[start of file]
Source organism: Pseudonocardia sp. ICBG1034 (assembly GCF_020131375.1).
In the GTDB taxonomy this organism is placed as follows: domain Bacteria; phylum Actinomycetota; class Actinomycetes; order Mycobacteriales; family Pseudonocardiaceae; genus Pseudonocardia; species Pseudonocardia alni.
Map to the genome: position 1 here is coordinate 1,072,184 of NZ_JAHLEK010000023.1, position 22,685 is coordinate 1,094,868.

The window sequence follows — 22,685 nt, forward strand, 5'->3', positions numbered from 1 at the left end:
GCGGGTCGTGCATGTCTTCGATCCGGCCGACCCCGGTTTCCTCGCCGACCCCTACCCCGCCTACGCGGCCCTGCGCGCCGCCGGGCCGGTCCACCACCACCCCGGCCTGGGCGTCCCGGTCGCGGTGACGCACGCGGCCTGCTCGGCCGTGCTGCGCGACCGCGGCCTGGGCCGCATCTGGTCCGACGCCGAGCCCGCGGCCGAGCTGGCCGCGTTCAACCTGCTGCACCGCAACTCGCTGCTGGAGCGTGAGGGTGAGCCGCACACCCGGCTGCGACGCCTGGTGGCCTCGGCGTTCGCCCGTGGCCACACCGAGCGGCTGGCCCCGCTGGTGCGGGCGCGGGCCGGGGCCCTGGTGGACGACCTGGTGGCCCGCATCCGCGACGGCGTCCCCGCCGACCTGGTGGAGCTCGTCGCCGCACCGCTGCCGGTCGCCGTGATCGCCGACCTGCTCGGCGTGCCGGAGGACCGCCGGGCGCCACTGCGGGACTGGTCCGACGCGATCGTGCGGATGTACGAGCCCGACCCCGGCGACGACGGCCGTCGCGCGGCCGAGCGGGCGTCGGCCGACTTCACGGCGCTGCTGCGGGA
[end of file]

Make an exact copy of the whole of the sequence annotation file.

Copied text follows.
Source organism: Pseudonocardia sp. ICBG1034 (assembly GCF_020131375.1).
In the GTDB taxonomy this organism is placed as follows: domain Bacteria; phylum Actinomycetota; class Actinomycetes; order Mycobacteriales; family Pseudonocardiaceae; genus Pseudonocardia; species Pseudonocardia alni.
Map to the genome: position 1 here is coordinate 1,072,184 of NZ_JAHLEK010000023.1, position 22,685 is coordinate 1,094,868.

The window sequence follows — 22,685 nt, forward strand, 5'->3', positions numbered from 1 at the left end:
GCGGGTCGTGCATGTCTTCGATCCGGCCGACCCCGGTTTCCTCGCCGACCCCTACCCCGCCTACGCGGCCCTGCGCGCCGCCGGGCCGGTCCACCACCACCCCGGCCTGGGCGTCCCGGTCGCGGTGACGCACGCGGCCTGCTCGGCCGTGCTGCGCGACCGCGGCCTGGGCCGCATCTGGTCCGACGCCGAGCCCGCGGCCGAGCTGGCCGCGTTCAACCTGCTGCACCGCAACTCGCTGCTGGAGCGTGAGGGTGAGCCGCACACCCGGCTGCGACGCCTGGTGGCCTCGGCGTTCGCCCGTGGCCACACCGAGCGGCTGGCCCCGCTGGTGCGGGCGCGGGCCGGGGCCCTGGTGGACGACCTGGTGGCCCGCATCCGCGACGGCGTCCCCGCCGACCTGGTGGAGCTCGTCGCCGCACCGCTGCCGGTCGCCGTGATCGCCGACCTGCTCGGCGTGCCGGAGGACCGCCGGGCGCCACTGCGGGACTGGTCCGACGCGATCGTGCGGATGTACGAGCCCGACCCCGGCGACGACGGCCGTCGCGCGGCCGAGCGGGCGTCGGCCGACTTCACGGCGCTGCTGCGGGA